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I have two compact manifolds $M$ and $N$ and a smooth map $f:M\to N$ with constant rank $k \leq \dim M$.

  • Is it true that $f(M)$ is a submanifold in $N$?
  • If not, what other properties do I need?
  • Would it suffice that $f$ is continuous instead of smooth?

I've been trying to see how this could work using the constant rank level set theorem by constructing a sort of "inverse" $g : N \to M$, but that approach seems to fail, as $f$ can be non-injective.

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  • $\begingroup$ Oh darn, thanks for that example... So that basically means I need to have injectivity, right? $\endgroup$ – Lattice Jun 6 '19 at 13:10
  • $\begingroup$ I clearified the point about continuity, I was hoping that $f$ can be continuous instead of smooth $\endgroup$ – Lattice Jun 6 '19 at 13:13
  • $\begingroup$ With some extra assumptions you can reduce the requirement that the map is differentiable to just Lipschitz continuous; see "On the inverse function theorem" by F. H. Clarke. $\endgroup$ – S. Dewar Mar 11 at 15:27
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  • Is it true that $f(M)$ is a submanifold in $N$?

No. When $k=\dim M$ then $f$ is also known as immersion. And the simpliest counterexample is a smooth immersion $S^1\to S^2$ with a single self-intersection, i.e. the $\infty$ shape in $S^2$ which is not even a topological manifold.

  • If not, what other properties do I need?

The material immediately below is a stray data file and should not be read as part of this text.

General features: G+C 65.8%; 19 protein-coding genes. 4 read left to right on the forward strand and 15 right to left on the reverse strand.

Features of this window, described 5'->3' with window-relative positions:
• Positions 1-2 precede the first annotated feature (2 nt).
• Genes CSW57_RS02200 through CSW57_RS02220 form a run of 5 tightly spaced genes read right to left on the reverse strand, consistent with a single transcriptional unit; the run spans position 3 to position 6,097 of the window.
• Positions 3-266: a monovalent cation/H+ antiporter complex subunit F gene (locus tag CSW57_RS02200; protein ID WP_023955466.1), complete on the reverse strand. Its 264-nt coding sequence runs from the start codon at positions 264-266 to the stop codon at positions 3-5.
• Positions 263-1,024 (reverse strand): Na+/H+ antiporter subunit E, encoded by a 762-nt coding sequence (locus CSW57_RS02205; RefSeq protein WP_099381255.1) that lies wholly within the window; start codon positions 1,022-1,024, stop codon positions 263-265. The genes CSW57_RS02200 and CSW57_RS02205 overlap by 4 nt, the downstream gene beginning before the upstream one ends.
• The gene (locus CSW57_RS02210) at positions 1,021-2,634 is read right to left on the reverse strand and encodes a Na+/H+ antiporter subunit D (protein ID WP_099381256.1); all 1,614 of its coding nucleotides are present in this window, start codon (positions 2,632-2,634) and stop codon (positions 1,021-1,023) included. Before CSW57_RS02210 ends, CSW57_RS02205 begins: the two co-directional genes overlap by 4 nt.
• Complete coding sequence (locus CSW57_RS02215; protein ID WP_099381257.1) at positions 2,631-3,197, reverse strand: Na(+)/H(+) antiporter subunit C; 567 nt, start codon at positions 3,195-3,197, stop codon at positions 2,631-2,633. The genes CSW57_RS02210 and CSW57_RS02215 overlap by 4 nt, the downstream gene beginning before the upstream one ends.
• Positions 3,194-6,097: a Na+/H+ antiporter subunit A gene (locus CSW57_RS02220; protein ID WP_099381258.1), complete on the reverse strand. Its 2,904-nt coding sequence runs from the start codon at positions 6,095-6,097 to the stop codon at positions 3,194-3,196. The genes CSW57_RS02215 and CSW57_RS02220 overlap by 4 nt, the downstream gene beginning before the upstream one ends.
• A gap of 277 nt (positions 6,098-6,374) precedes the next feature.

When $f$ is an injective immersion then (since $M$ is compact) it is an embedding. And in that situation $f(M)$ is a submanifold of $N$ diffeomorphic to $M$.

The case when $f$ is not injective (but still immersion) we've already discussed earlier and I'm not sure about $k<\dim M$ case unfortunately.

Note that in some situations $f(M)$ is a submanifold even when $f$ is not injective. E.g. when $N=\{*\}$ is the trivial $0$-manifold or the double winding map $S^1\to S^1$, $z\mapsto z^2$. So the property you are looking for is probably far from trivial.

  • Would it suffice that $f$ is continuous instead of smooth?

Of course not. First of all smooth functions are continuous so previous counterexample applies. Secondly if $f$ is not smooth (or at least differentiable) then "constant rank" condition is meaningless. And in this situation everything can happen. For example every Peano space (i.e. a compact, connected, locally connected, second-countable space) is an image of $S^1$ via a space filling curve by the Hahn–Mazurkiewicz theorem.

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